1882/83 John and Catherine Manary and family briefly lived in South Dakota and may have come sometime after the 1881 census and went back home again in time for the birth of son James by 1884. Possibly they arrived in 1882, went through the winter of 1882/1883 and decided to go back to Quebec in the spring.
1884 Robert and Sarah (Manary) Reid and family moved to McCook County, South Dakota, although some information says 1883. (note: may have left earlier; last child born in 1880 in Eardley, Quebec)
Mary Jane Finn, wife of Isaac, died in a prairie fire in February along with her unborn twins in South Dakota.
Jane McLellan, David Manary’s wife, died 13 Sept in Montrose, McCook County, South Dakota.
1885 Isaac Manary married his second wife, Alice Reid, from Bristol, Quebec, in South Dakota.
Alexander McLellan died in Badger, Portage County, Wisconsin at age 85.
1888 Isaac Manary died, age 43, on 17 April, in an accident involving the collapse of his house in South Dakota.
Isabella McLellan Manary, aged 74, died 12 November. She had been probably living with her daughter Elizabeth Vellow in Canistota, South Dakota.
Robert Manary, aged 82, brother of James, died 24 Feb in Proton, Grey County, Ontario.
David Manary married his second wife, widow Minnie Kurth Meier, about this year (first child born 1889).
1890 David and Minnie Manary sold several parcels of land and may have moved to Silverton, Oregon this year or by the next year, along with several of his grown sons and daughter.
Solomon Vellow, brother to Joseph and Agnes, purchased land from David and Minnie. He may have just moved down or have been there previously.
1891 Joseph and Caroline Manary and family moved from Peterborough area to Powell Valley, Multnomah, Oregon.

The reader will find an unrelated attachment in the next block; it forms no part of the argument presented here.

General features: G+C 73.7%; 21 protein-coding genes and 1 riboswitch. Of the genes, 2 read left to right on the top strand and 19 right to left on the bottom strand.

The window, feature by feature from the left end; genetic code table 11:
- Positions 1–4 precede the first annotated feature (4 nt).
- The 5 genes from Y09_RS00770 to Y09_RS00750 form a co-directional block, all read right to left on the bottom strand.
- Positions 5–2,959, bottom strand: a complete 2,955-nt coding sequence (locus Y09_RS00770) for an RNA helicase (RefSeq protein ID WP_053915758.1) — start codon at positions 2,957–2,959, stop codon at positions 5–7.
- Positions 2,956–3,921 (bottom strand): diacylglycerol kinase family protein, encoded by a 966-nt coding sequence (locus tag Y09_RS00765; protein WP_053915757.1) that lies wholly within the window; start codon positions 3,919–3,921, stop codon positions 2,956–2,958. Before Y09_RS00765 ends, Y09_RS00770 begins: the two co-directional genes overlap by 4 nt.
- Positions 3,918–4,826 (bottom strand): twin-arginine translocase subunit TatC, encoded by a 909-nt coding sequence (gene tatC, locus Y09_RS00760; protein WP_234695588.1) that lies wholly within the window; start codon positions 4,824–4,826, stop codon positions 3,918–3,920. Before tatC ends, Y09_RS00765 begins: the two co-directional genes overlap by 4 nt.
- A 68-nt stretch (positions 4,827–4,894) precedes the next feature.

John and Catherine Manary and family were back living in Bristol and probably had moved back sometime after 1882.
1895 David Manary, age 63, died in Silverton, Oregon.
Sarah Manary Penman, age 86, sister of James, died in Lanark Township, Lanark County.
William Manary, David’s son, and family living in Crystal City, Manitoba.
1897 Jane (McLellan?) Morris, an heir in William McLellan’s will, granted land to Michael McKirdy, presumably her brother-in-law, in a codicil to William’s will.
1896 – 1898 Solomon Vellow and his wife Edith Phipps returned to Aumond, Quebec sometime after the birth of their son George, who was born in South Dakota in 1896.
1901 Alexander and Agnes Manary and family were back living in Bristol, Quebec and moved back sometime between 1895 (when Delbert was born in Canistota) and 1901.
1902 Elizabeth Manary Vellow, aged 45, died in Canistota, South Dakota.
1903 James Manary Jr., aged 61, died in Bristol, Pontiac, Quebec.
1912 William Manary, aged 78, died in Darling, Lanark County.
1916 Mary Manary McLellan, aged 79, died in Quyon, Pontiac, Quebec.
Alexander Manary, aged 61, died in Clayton, Lanark County.
1918 Joseph Manary, aged 79, died in Portland, Oregon.
1919 Isabella Manary Small, aged 76, died in Bristol, Pontiac, Quebec.
1921 Jane Manary White, aged 86, died in Lanark Township, Lanark County.
1923 Robert Manary, aged 71, died in Ottawa, Ontario.
1928 Sarah Manary Reid, aged 84, died in Canistota, South Dakota.
1930 John Manary, aged 81, died in Bristol, Pontiac, Quebec.
Compiled by Barbara MacPherson, 2020